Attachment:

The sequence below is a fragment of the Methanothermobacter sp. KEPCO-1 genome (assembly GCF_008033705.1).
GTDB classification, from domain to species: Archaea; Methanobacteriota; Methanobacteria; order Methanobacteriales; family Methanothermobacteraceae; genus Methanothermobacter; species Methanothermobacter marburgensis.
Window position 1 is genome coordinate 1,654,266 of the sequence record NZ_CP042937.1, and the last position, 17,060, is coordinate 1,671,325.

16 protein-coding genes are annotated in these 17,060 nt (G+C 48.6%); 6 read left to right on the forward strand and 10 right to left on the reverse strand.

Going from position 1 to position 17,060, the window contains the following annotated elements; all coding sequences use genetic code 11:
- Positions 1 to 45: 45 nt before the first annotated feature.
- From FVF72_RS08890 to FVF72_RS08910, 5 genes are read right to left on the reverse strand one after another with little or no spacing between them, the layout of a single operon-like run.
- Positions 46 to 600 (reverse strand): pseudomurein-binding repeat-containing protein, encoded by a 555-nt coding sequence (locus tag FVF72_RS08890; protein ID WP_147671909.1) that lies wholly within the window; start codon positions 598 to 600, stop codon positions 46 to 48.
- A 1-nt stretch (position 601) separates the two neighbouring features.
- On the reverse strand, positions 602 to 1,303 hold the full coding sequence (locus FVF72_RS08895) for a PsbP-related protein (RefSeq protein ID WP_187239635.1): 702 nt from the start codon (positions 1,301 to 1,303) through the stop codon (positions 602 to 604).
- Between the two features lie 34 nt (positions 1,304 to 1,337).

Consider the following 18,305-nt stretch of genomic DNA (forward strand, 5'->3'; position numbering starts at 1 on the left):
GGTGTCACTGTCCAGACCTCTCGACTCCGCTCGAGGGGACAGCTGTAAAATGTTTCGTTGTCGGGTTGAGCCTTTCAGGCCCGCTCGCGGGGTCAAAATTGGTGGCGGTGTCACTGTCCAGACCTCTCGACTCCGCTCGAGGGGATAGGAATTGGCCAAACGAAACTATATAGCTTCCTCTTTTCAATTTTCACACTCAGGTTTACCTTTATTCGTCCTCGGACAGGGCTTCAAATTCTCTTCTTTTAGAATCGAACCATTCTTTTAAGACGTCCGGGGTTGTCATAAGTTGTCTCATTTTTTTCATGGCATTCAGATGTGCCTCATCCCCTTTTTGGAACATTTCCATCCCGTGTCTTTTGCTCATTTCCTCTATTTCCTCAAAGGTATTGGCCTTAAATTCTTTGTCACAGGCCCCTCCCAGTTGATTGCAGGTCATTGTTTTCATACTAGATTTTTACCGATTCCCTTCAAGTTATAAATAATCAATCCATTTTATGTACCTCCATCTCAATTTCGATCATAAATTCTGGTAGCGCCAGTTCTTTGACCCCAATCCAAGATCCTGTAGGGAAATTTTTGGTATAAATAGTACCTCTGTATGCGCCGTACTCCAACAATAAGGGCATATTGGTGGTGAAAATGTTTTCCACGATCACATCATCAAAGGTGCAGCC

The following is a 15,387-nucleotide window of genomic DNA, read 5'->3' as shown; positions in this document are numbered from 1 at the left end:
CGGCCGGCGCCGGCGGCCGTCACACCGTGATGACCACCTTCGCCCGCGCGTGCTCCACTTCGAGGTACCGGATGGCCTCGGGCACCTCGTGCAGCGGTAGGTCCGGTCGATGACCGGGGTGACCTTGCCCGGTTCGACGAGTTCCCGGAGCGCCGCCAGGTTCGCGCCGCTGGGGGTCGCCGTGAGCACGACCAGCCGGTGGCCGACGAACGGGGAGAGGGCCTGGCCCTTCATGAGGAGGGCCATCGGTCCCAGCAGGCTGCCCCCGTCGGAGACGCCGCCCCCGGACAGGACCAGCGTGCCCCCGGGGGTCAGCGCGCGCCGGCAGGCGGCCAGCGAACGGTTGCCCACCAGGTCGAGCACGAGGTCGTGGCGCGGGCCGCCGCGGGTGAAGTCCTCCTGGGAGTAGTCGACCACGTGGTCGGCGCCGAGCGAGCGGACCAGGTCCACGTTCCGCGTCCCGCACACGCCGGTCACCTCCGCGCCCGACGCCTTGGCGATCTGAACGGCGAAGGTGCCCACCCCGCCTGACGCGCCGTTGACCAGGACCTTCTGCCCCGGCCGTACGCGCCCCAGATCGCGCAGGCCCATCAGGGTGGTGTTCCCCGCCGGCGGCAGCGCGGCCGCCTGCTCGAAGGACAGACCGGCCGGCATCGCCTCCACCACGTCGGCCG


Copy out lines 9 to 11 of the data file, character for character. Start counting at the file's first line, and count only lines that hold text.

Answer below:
- A 1-nt stretch (position 601) separates the two neighbouring features.
- On the reverse strand, positions 602 to 1,303 hold the full coding sequence (locus FVF72_RS08895) for a PsbP-related protein (RefSeq protein ID WP_187239635.1): 702 nt from the start codon (positions 1,301 to 1,303) through the stop codon (positions 602 to 604).
- Between the two features lie 34 nt (positions 1,304 to 1,337).